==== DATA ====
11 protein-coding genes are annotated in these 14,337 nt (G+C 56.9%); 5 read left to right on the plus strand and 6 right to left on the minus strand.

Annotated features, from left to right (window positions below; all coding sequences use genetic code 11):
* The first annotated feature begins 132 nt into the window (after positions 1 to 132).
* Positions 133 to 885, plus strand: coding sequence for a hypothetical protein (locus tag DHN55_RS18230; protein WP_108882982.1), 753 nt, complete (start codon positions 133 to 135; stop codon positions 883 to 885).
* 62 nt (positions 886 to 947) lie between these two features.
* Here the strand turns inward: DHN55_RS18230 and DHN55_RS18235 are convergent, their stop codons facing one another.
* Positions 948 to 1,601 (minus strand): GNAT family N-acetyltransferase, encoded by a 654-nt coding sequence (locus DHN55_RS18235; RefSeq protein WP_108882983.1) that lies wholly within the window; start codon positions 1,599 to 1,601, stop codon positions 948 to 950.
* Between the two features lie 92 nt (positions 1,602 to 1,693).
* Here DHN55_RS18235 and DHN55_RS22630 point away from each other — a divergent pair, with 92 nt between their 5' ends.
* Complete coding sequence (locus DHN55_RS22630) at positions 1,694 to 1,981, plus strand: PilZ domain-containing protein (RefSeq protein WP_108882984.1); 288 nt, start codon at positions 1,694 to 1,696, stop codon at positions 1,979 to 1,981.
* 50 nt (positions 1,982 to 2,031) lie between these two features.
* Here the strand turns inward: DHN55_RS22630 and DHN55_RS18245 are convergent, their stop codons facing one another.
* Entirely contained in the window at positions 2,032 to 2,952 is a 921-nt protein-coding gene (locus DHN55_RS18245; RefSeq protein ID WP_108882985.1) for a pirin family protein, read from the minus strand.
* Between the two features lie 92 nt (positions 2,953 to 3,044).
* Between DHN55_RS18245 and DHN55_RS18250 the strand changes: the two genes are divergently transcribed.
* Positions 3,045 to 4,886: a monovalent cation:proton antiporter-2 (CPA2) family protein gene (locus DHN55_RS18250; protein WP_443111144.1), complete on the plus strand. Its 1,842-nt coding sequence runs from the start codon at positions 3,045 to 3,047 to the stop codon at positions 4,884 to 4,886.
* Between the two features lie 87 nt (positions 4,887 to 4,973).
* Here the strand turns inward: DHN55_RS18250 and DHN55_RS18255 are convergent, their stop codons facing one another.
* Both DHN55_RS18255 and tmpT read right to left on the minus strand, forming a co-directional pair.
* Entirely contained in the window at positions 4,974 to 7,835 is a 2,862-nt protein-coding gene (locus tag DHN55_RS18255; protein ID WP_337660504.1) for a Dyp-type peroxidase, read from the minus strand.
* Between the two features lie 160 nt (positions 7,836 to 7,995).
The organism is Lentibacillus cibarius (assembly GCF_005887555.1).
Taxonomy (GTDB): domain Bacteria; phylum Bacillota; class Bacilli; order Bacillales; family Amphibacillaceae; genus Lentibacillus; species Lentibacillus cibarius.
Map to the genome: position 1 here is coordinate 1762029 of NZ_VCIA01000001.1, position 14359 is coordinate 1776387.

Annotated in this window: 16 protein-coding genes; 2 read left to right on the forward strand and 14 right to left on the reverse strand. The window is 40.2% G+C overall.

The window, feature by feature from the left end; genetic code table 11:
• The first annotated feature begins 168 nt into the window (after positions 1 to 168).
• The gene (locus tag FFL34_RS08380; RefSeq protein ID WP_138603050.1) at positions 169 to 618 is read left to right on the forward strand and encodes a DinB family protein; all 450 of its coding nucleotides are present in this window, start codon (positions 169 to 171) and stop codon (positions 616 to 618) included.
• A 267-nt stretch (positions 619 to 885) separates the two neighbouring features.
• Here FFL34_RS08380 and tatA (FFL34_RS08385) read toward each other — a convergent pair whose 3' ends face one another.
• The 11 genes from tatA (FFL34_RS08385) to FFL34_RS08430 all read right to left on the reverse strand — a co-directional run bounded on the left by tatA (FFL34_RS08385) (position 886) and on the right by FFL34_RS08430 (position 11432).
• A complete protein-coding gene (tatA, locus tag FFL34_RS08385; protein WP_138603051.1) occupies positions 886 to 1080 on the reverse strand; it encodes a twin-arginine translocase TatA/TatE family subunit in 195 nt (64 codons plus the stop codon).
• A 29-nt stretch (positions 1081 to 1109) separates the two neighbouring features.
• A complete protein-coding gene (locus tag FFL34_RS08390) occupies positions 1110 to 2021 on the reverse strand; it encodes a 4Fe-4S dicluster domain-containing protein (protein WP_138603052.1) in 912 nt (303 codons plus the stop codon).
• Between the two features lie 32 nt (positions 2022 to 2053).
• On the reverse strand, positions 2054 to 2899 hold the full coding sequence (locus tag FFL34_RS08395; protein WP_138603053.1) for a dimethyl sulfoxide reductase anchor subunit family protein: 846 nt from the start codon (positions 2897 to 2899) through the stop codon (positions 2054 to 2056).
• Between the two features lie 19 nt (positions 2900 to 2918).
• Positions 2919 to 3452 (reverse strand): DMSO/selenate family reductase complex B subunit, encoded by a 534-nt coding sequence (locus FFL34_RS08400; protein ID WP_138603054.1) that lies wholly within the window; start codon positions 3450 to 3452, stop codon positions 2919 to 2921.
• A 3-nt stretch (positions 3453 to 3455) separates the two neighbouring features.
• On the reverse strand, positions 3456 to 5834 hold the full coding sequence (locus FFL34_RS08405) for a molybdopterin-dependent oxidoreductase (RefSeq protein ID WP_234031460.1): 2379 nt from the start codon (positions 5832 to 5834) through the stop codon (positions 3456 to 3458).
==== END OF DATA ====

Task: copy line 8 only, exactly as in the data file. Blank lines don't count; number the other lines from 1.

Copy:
* Between the two features lie 92 nt (positions 1,602 to 1,693).